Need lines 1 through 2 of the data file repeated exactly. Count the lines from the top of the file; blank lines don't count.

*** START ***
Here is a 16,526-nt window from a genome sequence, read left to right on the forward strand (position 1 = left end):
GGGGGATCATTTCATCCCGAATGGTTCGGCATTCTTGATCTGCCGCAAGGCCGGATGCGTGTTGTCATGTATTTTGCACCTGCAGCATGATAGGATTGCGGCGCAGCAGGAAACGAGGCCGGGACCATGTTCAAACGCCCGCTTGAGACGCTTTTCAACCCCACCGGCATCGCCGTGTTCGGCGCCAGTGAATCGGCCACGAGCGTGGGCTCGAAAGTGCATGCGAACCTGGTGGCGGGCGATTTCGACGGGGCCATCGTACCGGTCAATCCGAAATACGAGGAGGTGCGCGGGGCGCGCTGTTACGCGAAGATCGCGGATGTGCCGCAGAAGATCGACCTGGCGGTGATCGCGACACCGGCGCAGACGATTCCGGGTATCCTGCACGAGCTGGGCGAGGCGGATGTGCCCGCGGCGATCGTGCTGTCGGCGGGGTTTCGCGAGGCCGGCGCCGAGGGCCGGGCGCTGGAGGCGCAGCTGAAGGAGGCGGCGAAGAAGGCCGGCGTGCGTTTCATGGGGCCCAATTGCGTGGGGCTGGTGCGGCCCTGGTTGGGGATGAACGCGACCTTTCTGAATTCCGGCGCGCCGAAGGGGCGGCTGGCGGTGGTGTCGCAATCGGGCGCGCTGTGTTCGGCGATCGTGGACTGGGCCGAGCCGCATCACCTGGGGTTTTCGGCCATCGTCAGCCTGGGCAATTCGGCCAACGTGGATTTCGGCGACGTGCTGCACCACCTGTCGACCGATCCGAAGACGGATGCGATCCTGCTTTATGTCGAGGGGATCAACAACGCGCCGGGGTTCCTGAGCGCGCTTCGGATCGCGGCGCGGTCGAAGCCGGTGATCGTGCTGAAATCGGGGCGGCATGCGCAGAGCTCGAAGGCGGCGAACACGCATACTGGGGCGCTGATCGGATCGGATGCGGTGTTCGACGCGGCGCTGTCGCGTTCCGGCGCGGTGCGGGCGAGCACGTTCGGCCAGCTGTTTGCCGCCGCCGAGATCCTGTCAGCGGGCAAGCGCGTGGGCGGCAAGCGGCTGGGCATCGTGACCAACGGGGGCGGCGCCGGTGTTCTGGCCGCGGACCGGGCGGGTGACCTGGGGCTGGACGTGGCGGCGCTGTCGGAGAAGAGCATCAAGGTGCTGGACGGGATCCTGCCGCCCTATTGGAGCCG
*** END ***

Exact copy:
Here is a 16,526-nt window from a genome sequence, read left to right on the forward strand (position 1 = left end):
GGGGGATCATTTCATCCCGAATGGTTCGGCATTCTTGATCTGCCGCAAGGCCGGATGCGTGTTGTCATGTATTTTGCACCTGCAGCATGATAGGATTGCGGCGCAGCAGGAAACGAGGCCGGGACCATGTTCAAACGCCCGCTTGAGACGCTTTTCAACCCCACCGGCATCGCCGTGTTCGGCGCCAGTGAATCGGCCACGAGCGTGGGCTCGAAAGTGCATGCGAACCTGGTGGCGGGCGATTTCGACGGGGCCATCGTACCGGTCAATCCGAAATACGAGGAGGTGCGCGGGGCGCGCTGTTACGCGAAGATCGCGGATGTGCCGCAGAAGATCGACCTGGCGGTGATCGCGACACCGGCGCAGACGATTCCGGGTATCCTGCACGAGCTGGGCGAGGCGGATGTGCCCGCGGCGATCGTGCTGTCGGCGGGGTTTCGCGAGGCCGGCGCCGAGGGCCGGGCGCTGGAGGCGCAGCTGAAGGAGGCGGCGAAGAAGGCCGGCGTGCGTTTCATGGGGCCCAATTGCGTGGGGCTGGTGCGGCCCTGGTTGGGGATGAACGCGACCTTTCTGAATTCCGGCGCGCCGAAGGGGCGGCTGGCGGTGGTGTCGCAATCGGGCGCGCTGTGTTCGGCGATCGTGGACTGGGCCGAGCCGCATCACCTGGGGTTTTCGGCCATCGTCAGCCTGGGCAATTCGGCCAACGTGGATTTCGGCGACGTGCTGCACCACCTGTCGACCGATCCGAAGACGGATGCGATCCTGCTTTATGTCGAGGGGATCAACAACGCGCCGGGGTTCCTGAGCGCGCTTCGGATCGCGGCGCGGTCGAAGCCGGTGATCGTGCTGAAATCGGGGCGGCATGCGCAGAGCTCGAAGGCGGCGAACACGCATACTGGGGCGCTGATCGGATCGGATGCGGTGTTCGACGCGGCGCTGTCGCGTTCCGGCGCGGTGCGGGCGAGCACGTTCGGCCAGCTGTTTGCCGCCGCCGAGATCCTGTCAGCGGGCAAGCGCGTGGGCGGCAAGCGGCTGGGCATCGTGACCAACGGGGGCGGCGCCGGTGTTCTGGCCGCGGACCGGGCGGGTGACCTGGGGCTGGACGTGGCGGCGCTGTCGGAGAAGAGCATCAAGGTGCTGGACGGGATCCTGCCGCCCTATTGGAGCCG